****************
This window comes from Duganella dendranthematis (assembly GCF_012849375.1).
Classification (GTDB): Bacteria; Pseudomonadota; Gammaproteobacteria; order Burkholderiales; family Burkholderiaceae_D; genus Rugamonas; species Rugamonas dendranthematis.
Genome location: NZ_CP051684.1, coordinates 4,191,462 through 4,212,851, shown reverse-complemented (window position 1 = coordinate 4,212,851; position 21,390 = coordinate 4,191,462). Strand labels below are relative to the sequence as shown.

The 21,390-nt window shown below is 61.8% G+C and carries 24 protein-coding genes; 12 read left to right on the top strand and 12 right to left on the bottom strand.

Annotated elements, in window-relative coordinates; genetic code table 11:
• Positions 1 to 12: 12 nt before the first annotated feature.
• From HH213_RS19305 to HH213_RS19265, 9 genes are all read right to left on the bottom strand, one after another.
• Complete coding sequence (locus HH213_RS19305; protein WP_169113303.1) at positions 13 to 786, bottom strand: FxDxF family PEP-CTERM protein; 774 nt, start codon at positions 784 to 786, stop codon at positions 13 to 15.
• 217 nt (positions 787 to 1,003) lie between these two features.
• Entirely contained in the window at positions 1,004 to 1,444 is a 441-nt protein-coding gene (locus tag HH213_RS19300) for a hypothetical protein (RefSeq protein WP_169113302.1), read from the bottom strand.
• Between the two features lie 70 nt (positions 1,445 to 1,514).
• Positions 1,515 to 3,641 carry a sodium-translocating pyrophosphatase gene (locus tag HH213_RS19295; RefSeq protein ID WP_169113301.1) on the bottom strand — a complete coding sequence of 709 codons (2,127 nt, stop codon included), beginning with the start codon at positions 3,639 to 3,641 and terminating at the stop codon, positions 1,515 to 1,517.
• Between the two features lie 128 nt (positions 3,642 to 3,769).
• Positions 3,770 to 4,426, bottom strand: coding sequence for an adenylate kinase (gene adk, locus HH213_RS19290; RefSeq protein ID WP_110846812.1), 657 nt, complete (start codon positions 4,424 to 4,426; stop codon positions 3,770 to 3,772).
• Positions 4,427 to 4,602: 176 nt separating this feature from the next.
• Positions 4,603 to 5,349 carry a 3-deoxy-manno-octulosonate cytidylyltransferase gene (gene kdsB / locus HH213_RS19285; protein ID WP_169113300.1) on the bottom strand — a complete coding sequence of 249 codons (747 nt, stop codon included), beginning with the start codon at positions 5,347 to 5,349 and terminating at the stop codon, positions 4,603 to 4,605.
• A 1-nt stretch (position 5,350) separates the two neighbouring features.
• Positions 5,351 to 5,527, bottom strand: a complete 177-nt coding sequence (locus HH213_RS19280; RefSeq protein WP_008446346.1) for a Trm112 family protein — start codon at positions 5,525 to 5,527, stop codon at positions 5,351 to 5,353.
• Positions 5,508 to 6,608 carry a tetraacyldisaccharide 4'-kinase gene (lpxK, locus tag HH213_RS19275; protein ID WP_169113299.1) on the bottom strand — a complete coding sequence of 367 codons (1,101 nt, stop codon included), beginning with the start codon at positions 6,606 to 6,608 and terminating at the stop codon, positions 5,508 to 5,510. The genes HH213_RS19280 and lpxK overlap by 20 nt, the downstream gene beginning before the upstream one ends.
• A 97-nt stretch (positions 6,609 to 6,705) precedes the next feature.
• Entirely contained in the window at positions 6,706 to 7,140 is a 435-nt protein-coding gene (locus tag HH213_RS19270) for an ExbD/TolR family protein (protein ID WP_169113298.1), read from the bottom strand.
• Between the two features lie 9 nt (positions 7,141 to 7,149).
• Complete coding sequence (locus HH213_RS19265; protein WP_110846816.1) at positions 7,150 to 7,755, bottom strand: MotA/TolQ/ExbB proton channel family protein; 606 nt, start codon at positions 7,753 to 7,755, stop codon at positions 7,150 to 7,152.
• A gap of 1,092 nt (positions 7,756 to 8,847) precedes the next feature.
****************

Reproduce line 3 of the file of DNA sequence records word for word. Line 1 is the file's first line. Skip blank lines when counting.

Genome location: NZ_CP051684.1, coordinates 4,191,462 through 4,212,851, shown reverse-complemented (window position 1 = coordinate 4,212,851; position 21,390 = coordinate 4,191,462). Strand labels below are relative to the sequence as shown.